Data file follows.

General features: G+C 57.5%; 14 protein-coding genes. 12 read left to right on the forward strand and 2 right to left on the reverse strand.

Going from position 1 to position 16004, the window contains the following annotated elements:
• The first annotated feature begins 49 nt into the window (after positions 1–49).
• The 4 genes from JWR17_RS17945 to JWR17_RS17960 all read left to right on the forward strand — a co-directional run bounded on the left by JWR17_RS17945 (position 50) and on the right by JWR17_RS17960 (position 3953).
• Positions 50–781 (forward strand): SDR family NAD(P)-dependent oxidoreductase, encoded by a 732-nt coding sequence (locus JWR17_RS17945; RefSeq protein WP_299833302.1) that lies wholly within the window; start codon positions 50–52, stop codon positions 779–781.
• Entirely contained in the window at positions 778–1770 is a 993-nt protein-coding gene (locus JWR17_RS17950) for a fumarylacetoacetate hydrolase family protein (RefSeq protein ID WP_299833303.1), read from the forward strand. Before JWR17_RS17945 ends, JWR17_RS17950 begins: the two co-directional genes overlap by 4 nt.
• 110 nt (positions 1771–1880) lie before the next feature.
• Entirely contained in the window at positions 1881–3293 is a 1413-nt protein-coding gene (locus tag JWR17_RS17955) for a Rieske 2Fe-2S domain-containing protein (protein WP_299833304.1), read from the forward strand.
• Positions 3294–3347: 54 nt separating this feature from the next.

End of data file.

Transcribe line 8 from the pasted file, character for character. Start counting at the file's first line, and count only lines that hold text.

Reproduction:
• Entirely contained in the window at positions 1881–3293 is a 1413-nt protein-coding gene (locus tag JWR17_RS17955) for a Rieske 2Fe-2S domain-containing protein (protein WP_299833304.1), read from the forward strand.